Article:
Third, efficient steam engines do not work at the boiling point of water. Instead, water in boilers is pressurized so that it boils only at a much higher pressure, and steam is superheated to 500 deg C or more.

Forth, steam engines are heat engines, which are fundamentally based on their ability to release heat, at a low temperature. This is easy to do on the Earth, where you can have air-cooled or water-cooled condensers. For a spacecraft, it can only be radiated, and radiating large amounts of power requires large, high temperature radiators. This makes heat engines in general prolematic in space.

In the 1940s and 1950s, speculative design for spacecraft and space stations often included steam engines that used mercury metal rather than water, but otherwise worked much as you describe. Parabolic mirrors would focus sunlight onto a mercury boiler, and mercury vapor would pass through a turbine and then be condensed into the liquid in condenser-radiators. Mercury was favored because the condensation temperature would be much higher than with water, and therefore radiation would work vastly better.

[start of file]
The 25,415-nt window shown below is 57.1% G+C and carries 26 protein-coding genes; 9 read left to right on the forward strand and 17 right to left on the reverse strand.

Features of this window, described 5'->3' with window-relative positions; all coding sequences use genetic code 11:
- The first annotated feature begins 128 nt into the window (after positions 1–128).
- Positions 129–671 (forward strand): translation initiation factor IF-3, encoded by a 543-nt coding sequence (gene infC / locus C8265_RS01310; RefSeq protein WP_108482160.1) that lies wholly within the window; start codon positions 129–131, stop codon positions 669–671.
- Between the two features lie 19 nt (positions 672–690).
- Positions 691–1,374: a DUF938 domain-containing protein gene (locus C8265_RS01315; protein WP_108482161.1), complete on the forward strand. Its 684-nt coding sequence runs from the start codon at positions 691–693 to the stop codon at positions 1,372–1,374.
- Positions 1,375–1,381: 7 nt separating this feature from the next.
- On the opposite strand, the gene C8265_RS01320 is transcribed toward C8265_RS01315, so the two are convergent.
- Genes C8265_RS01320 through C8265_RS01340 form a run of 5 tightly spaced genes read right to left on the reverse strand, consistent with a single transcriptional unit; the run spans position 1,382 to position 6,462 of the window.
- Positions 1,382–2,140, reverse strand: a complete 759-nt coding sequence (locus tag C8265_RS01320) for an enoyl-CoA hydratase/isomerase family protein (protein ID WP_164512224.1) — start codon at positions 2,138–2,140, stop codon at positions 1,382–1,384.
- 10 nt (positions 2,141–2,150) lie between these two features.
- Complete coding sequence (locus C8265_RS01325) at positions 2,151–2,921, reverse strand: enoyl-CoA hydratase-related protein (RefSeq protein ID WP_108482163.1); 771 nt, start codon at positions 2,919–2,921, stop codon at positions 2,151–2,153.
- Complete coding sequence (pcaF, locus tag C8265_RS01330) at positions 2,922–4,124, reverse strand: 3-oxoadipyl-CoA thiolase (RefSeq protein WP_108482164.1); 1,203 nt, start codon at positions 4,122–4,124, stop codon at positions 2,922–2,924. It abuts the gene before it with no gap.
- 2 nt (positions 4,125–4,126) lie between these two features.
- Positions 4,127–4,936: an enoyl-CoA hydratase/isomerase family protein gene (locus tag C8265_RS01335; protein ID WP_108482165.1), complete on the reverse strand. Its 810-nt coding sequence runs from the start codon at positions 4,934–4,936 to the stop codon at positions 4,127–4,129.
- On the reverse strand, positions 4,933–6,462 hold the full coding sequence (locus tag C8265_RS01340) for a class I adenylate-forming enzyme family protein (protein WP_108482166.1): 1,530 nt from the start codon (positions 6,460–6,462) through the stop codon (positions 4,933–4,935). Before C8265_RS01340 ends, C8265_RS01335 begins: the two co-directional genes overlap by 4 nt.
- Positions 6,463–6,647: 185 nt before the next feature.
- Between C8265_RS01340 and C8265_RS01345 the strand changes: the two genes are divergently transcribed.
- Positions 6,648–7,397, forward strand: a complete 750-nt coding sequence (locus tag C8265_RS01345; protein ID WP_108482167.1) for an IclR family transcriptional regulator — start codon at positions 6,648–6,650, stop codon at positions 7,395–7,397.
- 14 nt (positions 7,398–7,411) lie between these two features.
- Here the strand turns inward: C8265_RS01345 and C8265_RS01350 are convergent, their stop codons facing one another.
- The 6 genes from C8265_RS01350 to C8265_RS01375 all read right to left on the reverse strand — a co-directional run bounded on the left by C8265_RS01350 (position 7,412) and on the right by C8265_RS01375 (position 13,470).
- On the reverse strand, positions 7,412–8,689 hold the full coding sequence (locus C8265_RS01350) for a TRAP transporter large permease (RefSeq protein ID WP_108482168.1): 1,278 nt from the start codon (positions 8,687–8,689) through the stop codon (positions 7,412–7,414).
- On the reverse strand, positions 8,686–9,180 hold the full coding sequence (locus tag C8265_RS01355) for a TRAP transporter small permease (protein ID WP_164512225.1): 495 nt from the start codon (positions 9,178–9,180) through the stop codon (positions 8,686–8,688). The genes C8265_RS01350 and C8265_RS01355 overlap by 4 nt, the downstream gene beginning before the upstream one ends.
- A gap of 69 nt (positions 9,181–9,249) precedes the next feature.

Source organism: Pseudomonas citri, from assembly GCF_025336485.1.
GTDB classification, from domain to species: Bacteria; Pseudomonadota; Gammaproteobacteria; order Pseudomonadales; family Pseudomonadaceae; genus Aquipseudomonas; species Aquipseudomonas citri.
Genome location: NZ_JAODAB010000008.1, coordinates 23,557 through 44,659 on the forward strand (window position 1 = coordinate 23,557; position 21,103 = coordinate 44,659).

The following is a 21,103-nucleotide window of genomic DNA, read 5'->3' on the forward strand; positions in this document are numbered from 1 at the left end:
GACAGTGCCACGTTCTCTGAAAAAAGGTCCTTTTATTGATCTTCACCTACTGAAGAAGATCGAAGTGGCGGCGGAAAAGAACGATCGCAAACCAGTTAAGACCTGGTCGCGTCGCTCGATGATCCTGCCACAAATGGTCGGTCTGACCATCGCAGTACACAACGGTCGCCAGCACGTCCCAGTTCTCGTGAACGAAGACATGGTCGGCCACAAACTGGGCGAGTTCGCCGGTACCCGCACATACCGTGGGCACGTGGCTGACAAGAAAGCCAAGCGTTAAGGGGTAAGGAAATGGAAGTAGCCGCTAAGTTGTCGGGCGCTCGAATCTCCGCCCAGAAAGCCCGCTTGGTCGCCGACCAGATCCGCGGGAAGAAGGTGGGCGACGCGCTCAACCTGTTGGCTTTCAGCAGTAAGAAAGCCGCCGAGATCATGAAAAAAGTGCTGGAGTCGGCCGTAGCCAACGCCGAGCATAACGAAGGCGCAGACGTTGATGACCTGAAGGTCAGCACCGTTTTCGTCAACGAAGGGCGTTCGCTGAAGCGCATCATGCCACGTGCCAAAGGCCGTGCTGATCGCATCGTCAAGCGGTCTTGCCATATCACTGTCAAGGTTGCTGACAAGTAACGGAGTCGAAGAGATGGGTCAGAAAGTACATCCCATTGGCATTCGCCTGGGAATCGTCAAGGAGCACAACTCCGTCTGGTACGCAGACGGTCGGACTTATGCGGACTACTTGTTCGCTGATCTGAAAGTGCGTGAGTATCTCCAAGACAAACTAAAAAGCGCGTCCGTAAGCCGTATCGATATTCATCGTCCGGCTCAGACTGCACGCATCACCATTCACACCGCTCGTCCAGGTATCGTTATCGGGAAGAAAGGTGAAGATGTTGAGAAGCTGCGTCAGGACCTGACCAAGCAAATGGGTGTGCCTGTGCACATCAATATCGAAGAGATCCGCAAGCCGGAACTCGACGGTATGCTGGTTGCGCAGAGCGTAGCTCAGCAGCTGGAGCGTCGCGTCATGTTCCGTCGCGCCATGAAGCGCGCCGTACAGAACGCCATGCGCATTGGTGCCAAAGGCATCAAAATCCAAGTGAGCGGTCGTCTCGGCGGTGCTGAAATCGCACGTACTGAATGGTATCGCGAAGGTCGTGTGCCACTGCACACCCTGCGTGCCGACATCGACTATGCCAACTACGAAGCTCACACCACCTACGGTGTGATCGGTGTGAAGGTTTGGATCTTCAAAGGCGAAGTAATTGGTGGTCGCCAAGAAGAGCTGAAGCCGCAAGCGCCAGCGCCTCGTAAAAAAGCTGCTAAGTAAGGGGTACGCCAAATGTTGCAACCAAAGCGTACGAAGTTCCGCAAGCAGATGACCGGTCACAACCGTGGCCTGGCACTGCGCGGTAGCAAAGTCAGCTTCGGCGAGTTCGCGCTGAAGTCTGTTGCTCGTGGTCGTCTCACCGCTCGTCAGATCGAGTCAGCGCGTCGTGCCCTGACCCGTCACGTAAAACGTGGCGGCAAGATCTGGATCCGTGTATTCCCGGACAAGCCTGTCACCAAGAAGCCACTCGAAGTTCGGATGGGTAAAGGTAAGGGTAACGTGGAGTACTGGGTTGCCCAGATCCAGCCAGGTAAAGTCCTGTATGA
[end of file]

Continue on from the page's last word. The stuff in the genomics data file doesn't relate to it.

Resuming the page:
As the 1950s wore on, it became much more apparent that nuclear reactors would be a far simpler and more practical option, and it was often assumed that all spacecraft would use nuclear power. Meanwhile, it became apparent that space exploration would be done with small capsules and tiny automated satellites, rather than the huge atomic rockets of Heinleinian science-fiction lore and Von-Braunian theorizing. For these applications, solar panels provided a vastly lighter weight (no big heavy turbines and pipes and valves) and more reliable (no moving parts is always a huge benefit) option. For nuclear power, power conversion is likely to use the all-gas Stirling or Brayton cycles rather than steam, or to use no-moving-parts options like thermionic or thermoelectric power.